The poster boy for the game-changing phenomenon that was John Woo’s A Better Tomorrow in 1986 may have been Chow Yun Fat, a moderately famous actor catapulted to icon status, but the real heart of the film was not Chow, it was the friendship between his character and Ti Lung’s. Indeed the pairing of Chow Yun Fat and Ti Lung was so brilliant, their chemistry so complete, it’s no wonder they were reunited just one year after their A Better Tomorrow characters went out in a blaze of glory. Directed by Shaw Brothers veteran Sun Chung (a lesser-known director from that stable but also one of the most interesting), City War is obviously a riff on Lethal Weapon which had come out the year before, and whose pairing of two cops, one by-the-book, one a mad dog, is replicated here, though with an interesting twist. In Lethal Weapon the mad dog cop is a loner, and the by-the-book one is a family man ; here it’s the reverse. Another interesting reversal of expectations is that Chow Yun Fat, whom based on his A Better Tomorrow persona you’d expect to play the loose cannon, here plays Chiu, a cop who likes to play it safe, while Ti Lung is the hot-headed, authority-averse one.
That’s about it as far as originality is concerned. The plot is nothing to write home about : ten years ago, mobster Yiu (Norman Tsui) was sent to jail after being arrested by cop Ken (Ti Lung). During the arrest, his brother was killed and he was rendered impotent by a nasty family jewels injury. Now his sentence is over, vengeance is on his mind, and the fact that Ken’s negotiator friend Chiu (Chow Yun Fat) is having an affair with his girlfriend Penny (Tien Niu), is not making things better, at all. The film takes its time to set up this simple set of stakes, but never gets boring because while the pacing isn’t exactly on the breathless side and there are a few unwelcome comical scenes, three plotlines converges slowly but inexorably : Yiu’s return to life as a free man, faced with his pride-mangling impotence and thirst for vengeance (especially interesting thanks to a typically intense and charismatic performance by Norman Tsui), Chiu’s courtship of nightclub singer Penny (complete with a Carmen-inspired song performed by Anita Mui), and Ken’s frustration at the death of his old pal Ho, who took part in the fateful arrest ten years ago.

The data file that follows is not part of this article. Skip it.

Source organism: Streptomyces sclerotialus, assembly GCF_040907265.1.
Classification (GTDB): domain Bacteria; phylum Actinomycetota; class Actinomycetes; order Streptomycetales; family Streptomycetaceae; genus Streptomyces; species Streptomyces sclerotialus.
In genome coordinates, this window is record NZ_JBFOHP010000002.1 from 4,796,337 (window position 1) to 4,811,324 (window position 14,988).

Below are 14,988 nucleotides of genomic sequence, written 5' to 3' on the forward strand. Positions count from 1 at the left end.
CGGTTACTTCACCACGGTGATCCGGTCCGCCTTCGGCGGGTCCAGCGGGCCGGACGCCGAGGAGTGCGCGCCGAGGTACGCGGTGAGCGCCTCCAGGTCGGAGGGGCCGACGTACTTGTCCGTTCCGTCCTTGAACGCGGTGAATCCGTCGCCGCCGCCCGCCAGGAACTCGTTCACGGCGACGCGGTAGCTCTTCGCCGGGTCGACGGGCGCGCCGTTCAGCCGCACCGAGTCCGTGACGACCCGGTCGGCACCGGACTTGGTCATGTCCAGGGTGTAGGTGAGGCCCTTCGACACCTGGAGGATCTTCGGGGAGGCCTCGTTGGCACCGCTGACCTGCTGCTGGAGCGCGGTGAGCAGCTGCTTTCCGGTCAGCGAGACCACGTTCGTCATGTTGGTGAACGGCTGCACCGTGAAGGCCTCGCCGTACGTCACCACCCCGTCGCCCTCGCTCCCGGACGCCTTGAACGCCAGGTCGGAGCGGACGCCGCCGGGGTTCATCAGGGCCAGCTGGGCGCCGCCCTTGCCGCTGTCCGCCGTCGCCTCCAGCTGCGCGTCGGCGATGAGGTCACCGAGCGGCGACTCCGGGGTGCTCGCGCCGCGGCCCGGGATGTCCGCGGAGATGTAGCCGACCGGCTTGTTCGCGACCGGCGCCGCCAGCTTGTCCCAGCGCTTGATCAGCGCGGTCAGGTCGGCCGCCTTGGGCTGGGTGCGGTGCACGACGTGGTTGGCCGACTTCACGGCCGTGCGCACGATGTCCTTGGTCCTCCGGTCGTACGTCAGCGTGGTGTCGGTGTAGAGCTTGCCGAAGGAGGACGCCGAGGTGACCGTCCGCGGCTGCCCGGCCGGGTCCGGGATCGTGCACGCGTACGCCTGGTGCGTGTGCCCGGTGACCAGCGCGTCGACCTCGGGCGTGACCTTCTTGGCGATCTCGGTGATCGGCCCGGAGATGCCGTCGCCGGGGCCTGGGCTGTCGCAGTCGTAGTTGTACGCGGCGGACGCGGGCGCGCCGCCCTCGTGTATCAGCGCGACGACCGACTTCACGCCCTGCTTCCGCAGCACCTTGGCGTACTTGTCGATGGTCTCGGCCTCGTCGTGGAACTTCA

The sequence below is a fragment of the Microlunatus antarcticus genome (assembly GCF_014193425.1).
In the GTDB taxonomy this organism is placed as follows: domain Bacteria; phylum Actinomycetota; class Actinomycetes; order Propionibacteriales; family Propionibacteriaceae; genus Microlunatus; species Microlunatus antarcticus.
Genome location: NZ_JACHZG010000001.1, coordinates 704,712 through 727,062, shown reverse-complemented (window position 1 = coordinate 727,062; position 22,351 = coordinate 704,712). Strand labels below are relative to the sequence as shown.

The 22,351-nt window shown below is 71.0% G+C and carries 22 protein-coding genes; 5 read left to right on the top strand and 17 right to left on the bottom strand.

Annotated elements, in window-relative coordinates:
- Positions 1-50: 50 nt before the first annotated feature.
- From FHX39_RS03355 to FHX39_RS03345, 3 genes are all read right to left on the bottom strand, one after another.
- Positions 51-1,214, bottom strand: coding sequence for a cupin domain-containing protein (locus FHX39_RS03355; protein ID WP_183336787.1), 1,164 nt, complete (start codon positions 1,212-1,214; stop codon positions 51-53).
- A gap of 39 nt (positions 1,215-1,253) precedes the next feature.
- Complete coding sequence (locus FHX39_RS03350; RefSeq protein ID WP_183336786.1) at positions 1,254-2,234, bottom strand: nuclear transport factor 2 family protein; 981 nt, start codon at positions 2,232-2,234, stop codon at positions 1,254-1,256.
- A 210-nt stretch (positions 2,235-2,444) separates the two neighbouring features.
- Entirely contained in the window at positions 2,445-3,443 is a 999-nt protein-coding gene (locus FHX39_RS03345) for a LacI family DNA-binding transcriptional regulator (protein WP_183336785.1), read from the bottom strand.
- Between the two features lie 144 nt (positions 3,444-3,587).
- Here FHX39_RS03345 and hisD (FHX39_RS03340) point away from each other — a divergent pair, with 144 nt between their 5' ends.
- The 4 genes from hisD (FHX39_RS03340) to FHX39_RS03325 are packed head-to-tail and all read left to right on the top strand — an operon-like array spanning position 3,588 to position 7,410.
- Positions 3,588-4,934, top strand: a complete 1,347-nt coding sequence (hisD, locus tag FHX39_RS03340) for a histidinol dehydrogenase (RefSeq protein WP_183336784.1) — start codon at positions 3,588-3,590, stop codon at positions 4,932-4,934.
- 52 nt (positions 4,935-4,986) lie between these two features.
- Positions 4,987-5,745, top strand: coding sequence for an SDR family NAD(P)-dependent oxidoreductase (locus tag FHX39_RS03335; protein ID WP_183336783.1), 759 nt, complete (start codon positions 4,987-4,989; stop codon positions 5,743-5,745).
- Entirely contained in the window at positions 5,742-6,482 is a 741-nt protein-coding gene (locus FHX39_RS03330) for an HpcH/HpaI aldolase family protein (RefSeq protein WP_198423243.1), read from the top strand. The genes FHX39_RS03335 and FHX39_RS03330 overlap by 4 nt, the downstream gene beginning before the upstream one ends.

Around the one hour mark however, Sun Chung (who even in his Shaw Brothers years liked to shake it up a bit), decides that hell should break loose and a shocking turn of events, well, makes all hell break loose. Yiu sends assassins (among which a young Robin Shou) to Ken’s house, and the resulting action scene, in which Ken tries to fend off the assassins and protect his family, is a shockingly tense, brutal and unforgiving piece of filmmaking. From there things go really fast to a simply stunning, bronze-hued shootout in a bus warehouse, where Chow Yun Fat and Ti Lung battle it out against Norman Tsui and his goons. It’s an amazing final action scene that should be much more famous than it is as it stands as one of the very best ‘heroic bloodshed’ finales in the history of eighties Hong Kong cinema.
Long Story Short : After a watchable but slow and derivative build-up, City War erupts in some of the most brutal, unforgiving and exhilarating action of 80’s Hong Kong cinema. Chow Yun Fat and Ti Lung’s chemistry is a joy to watch, again. ***